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This page contains a single entry from the blog posted on May 24, 2008 3:18 AM. The previous post in this blog was As it's written in the Bible. The next post in this blog is My day at the office. Many more can be found on the main index page or by looking through the archives.



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Saturday, May 24, 2008

Doin' all right

John McCain's wife, Cindy, finally gave up the first two pages of her most recent federal tax return yesterday. It's her 2006 return; she reportedly hasn't filed 2007 yet.

The beer distributor heiress made about $6 million in income, and she paid about $1.72 million in federal income taxes -- including no self-employment tax. She took a salary of around $300,000, but nothing else she made was subject to Social Security or Medicare taxes. Apparently the family company of which she is an owner is an S corporation, where rich people (including John Edwards) go to avoid paying Medicare taxes on business profits.

In contrast, her husband reported around $339,000 of income that year, on which he paid around $96,000 in taxes. His overall tax rate was 28.4 percent; hers just happened to turn out to be the same, even though they filed separate returns. She also paid around $24,000 in "household employment taxes," which implies some quite hefty butler and maid service. Hey, she can afford it. She also got a credit of nearly $8,700 for taxes paid to unspecified foreign governments.

It's interesting that Ms. McCain got to take a $3,300 deduction for a personal exemption when her adjusted gross income was more than $6 million. That's a function of the Bush tax cuts. Under prior law, once one's income exceeded a much smaller amount (far less than $200,000), no exemption deduction at all was allowed. Perhaps the tax savings from the deduction (around $1,000, I would guess) allowed her to buy the maid a nice Christmas present.

All sorts of revealing schedules and attachments are left out of the newly released document. One wonders if those will ever see the light of day -- John Kerry's wealthy spouse's didn't. In the meantime, one goof is apparent on the top of the first page of Ms. McCain's return: The accountant noted, "EXTENSION GRANTED TO 10/15/06," but he or she meant 10/15/07. The return was signed by the preparer on October 4, 2007; for some reason, the date on which Ms. McCain signed it has been redacted. Did she file late?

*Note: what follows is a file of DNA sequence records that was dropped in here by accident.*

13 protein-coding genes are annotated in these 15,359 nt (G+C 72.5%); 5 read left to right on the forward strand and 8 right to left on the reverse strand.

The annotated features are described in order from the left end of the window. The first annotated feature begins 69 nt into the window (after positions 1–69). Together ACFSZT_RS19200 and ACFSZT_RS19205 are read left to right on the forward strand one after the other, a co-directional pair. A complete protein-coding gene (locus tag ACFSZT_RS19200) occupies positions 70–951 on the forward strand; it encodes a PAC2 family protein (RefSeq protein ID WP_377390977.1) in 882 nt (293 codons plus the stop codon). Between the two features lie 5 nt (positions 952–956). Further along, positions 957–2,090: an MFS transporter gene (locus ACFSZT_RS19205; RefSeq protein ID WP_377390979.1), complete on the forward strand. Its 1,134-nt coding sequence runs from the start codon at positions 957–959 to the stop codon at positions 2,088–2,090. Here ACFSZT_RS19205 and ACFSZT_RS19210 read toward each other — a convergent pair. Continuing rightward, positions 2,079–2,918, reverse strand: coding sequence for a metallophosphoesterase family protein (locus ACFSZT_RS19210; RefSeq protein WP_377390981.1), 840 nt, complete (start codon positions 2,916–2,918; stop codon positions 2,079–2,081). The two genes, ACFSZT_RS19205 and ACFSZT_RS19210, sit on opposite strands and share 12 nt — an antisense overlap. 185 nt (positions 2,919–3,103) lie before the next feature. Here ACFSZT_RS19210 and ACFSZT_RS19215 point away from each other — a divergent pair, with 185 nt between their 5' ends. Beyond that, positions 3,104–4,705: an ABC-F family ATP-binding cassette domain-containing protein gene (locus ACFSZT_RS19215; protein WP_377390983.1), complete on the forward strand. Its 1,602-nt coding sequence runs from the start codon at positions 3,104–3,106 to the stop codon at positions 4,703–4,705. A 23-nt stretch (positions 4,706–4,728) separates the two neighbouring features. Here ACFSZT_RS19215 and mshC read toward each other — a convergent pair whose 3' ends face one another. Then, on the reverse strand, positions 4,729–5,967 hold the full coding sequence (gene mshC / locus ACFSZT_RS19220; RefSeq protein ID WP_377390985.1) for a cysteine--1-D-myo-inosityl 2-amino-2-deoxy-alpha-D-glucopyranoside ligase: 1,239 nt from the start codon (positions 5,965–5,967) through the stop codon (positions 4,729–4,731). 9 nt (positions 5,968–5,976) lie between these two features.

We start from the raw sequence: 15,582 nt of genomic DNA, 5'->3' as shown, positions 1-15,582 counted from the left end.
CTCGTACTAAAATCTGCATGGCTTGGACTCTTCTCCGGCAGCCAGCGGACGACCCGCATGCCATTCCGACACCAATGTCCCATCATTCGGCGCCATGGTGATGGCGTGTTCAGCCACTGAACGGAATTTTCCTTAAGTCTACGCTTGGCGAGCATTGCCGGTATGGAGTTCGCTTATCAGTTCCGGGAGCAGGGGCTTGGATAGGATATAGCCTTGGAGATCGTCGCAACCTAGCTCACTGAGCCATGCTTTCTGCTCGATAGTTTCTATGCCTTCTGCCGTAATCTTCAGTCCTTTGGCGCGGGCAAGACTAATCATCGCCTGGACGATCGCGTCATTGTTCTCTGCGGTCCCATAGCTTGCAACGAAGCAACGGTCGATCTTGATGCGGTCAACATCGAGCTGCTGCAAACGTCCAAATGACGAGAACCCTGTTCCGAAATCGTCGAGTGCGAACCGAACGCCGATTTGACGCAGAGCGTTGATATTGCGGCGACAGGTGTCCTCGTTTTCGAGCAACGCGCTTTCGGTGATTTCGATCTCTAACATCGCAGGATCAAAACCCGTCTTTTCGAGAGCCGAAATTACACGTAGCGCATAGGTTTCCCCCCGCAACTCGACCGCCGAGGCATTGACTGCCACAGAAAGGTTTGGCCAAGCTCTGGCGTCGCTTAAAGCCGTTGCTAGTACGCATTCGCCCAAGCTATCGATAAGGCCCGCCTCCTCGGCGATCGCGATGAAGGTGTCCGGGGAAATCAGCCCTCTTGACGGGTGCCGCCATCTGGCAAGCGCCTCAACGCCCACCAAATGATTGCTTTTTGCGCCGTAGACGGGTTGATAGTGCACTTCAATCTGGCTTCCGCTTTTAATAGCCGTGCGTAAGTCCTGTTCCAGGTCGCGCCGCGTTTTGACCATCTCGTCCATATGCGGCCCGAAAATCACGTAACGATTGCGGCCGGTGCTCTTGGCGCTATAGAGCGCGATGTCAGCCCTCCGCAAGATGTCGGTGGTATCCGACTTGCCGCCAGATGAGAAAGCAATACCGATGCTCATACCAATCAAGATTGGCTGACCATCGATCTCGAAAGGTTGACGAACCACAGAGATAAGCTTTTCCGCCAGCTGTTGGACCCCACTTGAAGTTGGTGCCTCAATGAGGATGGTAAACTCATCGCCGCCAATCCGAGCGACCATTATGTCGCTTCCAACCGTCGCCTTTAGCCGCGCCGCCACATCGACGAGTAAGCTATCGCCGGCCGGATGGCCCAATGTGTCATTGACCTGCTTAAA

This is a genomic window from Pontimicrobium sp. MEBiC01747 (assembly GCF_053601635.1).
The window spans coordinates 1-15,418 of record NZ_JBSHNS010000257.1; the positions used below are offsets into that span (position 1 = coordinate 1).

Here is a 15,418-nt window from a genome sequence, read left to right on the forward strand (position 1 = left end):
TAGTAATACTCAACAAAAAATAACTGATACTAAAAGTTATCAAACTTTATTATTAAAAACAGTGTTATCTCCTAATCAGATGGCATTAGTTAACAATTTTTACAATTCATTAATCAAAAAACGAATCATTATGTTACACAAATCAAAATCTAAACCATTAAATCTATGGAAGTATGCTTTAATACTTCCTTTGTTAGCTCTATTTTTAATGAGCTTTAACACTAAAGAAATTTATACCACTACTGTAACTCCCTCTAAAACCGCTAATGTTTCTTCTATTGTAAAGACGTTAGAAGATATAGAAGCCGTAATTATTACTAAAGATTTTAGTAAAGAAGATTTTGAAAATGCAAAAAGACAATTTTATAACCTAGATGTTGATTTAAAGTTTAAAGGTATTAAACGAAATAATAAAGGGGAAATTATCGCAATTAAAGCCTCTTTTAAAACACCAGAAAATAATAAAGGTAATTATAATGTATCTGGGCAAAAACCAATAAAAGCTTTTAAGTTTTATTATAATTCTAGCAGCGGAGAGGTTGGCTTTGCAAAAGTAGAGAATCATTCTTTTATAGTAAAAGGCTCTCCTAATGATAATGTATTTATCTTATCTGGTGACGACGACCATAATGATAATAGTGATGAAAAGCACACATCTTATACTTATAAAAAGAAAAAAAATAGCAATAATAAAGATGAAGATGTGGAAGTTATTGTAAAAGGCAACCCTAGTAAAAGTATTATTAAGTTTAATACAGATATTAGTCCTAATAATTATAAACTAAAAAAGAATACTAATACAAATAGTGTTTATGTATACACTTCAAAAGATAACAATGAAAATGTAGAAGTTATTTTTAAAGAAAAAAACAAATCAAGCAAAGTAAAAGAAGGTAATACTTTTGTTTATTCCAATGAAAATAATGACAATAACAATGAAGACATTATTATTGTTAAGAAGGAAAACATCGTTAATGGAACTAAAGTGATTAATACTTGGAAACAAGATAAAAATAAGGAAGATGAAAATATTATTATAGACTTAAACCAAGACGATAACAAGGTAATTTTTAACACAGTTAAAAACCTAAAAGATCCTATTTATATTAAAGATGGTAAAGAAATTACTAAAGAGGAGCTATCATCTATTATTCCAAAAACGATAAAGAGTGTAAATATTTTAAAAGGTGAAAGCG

The release of the return is a direct flip-flop from the Presidential candidate's earlier refusal to disclose any tax information about his spouse. Last month, the campaign issued a statement that included this:

Since the beginning of their marriage, Senator McCain and Mrs. McCain have always maintained separate finances. As required by federal law and Senate rules, Mrs. McCain has released significant and extensive financial information through Senate and Presidential disclosure forms. In the interest of protecting the privacy of her children, Mrs. McCain will not be releasing her personal tax returns.
Two weeks ago, Ms. McCain repeated this position on "The Today Show."

Of course, the change of heart was well timed, to get lost in the Memorial Day weekend. We'll have to remember to link back here on Tuesday. [Via TaxProf Blog.]

Comments (12)

What no AMT? Under the AMT, the personal exemption phases out completely. We made more than McCain and 1/22 of Cindy's income and we didn't get to claim any personal exemptions (well, we claimed them but the AMT ate them). I guess it must be that living in a low tax state.

No charitable contributions. No schedule A or B or D.

"Apparently the family company of which she is an owner is an S corporation, where rich people (including John Edwards) go to avoid paying Medicare taxes on business profits."

No Jack, an S-corp is where any business owner with half a brain goes when they own a business. I would hardly call myself rich, but I have several s-corp businesses. It's called tax planning.

What no AMT?

Also my first thoughts. Any theories here Jack?

"she paid about $1.72 million in federal income taxes"

Clearly this is not enough.